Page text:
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Asia’s Challenge and a Ray of Hope
Source: thenews.com.pk
Source Date: Tuesday, December 28, 2010
Focus: ICT for MDGs, Internet Governance
Created: Dec 28, 2010

Since after the World War II, Asia’s geopolitical landscape has gone through a sea change in terms of its emerging political, economic and strategic problems and priorities. In the post-World War II era, the real Cold War was enacted on Asian soils which witnessed some of the most violent eruptions of the East-West struggle, and even some of the longest wars of the last century.

These include the Korean War, the Vietnam War, the conflicts in Laos and Cambodia, the Arab-Israeli wars, the three India-Pakistan wars, the Iran-Iraq War, the Afghan War, the Gulf War, the Iraq War, and now the ongoing US war in Afghanistan in the name of the global “war on terror”. Not to mention this war’s extension into our own country as a full-scale war against our own people, with demands that we further expand it into other areas. It is a precarious scenario.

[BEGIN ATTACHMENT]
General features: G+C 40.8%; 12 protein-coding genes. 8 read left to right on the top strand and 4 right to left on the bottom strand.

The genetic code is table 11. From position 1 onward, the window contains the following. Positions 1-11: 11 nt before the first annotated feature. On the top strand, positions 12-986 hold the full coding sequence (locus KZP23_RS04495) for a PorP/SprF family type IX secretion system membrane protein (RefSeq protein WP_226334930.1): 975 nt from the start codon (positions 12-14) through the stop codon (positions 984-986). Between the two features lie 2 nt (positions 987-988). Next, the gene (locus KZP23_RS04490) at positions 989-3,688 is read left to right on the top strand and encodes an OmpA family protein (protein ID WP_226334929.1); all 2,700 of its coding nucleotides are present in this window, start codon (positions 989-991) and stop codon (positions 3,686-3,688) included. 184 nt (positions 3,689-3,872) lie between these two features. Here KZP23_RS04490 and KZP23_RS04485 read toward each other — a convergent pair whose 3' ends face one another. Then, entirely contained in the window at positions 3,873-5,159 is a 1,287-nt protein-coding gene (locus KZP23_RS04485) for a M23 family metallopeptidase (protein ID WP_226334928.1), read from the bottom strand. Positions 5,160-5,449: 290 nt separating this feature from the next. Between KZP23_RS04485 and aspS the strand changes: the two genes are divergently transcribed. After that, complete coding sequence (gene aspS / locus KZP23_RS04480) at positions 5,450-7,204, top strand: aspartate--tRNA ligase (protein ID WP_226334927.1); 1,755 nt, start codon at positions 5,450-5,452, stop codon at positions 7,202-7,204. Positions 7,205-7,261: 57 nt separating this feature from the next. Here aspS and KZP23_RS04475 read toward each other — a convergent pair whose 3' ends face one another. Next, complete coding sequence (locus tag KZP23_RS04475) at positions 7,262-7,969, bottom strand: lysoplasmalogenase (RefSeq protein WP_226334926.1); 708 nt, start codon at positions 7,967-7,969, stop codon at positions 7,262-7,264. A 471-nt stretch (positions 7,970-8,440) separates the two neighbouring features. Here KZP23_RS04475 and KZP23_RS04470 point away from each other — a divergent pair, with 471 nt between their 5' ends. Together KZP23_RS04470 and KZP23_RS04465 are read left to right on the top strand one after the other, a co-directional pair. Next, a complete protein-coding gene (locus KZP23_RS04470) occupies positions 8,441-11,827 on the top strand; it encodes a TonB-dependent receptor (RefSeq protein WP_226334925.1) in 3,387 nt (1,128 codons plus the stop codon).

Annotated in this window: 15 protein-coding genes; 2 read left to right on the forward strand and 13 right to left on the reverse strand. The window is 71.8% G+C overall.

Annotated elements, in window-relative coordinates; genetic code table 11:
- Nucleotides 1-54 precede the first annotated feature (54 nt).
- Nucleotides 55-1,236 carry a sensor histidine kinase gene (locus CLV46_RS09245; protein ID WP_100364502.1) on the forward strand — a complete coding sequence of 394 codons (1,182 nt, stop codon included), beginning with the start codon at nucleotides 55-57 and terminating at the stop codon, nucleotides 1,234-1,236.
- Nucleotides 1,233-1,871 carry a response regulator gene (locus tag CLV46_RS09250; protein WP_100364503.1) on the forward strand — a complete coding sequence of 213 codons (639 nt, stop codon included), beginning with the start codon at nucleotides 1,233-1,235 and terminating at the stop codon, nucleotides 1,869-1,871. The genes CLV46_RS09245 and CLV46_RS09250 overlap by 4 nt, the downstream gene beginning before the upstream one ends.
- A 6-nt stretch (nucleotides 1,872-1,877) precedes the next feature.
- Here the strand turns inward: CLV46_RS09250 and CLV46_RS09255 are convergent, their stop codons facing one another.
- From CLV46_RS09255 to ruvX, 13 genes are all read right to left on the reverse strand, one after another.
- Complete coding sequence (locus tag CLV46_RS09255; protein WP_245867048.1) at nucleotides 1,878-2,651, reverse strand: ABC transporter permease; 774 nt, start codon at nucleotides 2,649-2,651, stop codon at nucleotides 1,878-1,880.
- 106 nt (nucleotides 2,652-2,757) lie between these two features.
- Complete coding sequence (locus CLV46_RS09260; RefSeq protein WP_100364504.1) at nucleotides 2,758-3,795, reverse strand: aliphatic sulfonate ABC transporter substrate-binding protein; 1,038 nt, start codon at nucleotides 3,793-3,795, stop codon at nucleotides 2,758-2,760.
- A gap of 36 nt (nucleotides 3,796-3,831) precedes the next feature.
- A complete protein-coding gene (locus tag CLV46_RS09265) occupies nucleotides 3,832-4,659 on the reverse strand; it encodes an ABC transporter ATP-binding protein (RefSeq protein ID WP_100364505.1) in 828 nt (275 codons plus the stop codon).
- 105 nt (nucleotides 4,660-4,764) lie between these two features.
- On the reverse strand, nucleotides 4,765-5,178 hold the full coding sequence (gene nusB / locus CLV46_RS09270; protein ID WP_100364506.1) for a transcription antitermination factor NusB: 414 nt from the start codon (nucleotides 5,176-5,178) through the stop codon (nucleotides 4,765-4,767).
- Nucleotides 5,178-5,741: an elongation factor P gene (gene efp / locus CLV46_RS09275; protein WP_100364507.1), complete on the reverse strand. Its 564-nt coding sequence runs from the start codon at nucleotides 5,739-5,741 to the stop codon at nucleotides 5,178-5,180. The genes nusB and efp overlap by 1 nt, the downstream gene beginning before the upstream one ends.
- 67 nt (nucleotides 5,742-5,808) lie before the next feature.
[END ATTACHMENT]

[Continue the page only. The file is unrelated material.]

Asia is a vast region, home to nearly two-thirds of the world’s population, covering almost one-third of the earth’s landmass and comprising some of the most important regions of the world: the poverty-stricken and tension-ridden South Asia, the resource-rich yet politically unstable Central Asia, the economically pulsating East Asia, the volatile Middle East and the oil-rich Persian Gulf.

These regions have historic civilisational affinities among their peoples and are also endowed with unmatched natural resources and mutual complementarities giving their vast geographical space an unparalleled strategic, economic and political significance. Asia’s regions have been the focus of world attention with non-Asian powers always looking at them with anxiety and concern in the context of their turbulent political history, economic potential and the vast array of their intraregional issues.

The post-9/11 world has seen an unprecedented change in the nature and gravity of its problems. While countries and nations have been able to move away from the bitter antagonisms of the past to embrace peace, Asia’s major regions continue to be a global hotspot. The long-standing Asian issues include the Palestine question, the Kashmir issue, the tensions on the Korean Peninsula and across the Strait of Taiwan and the triangular relations among Japan, the US and China, or in an expanded regional context, pentagonal relations among these three powers plus Russia and India.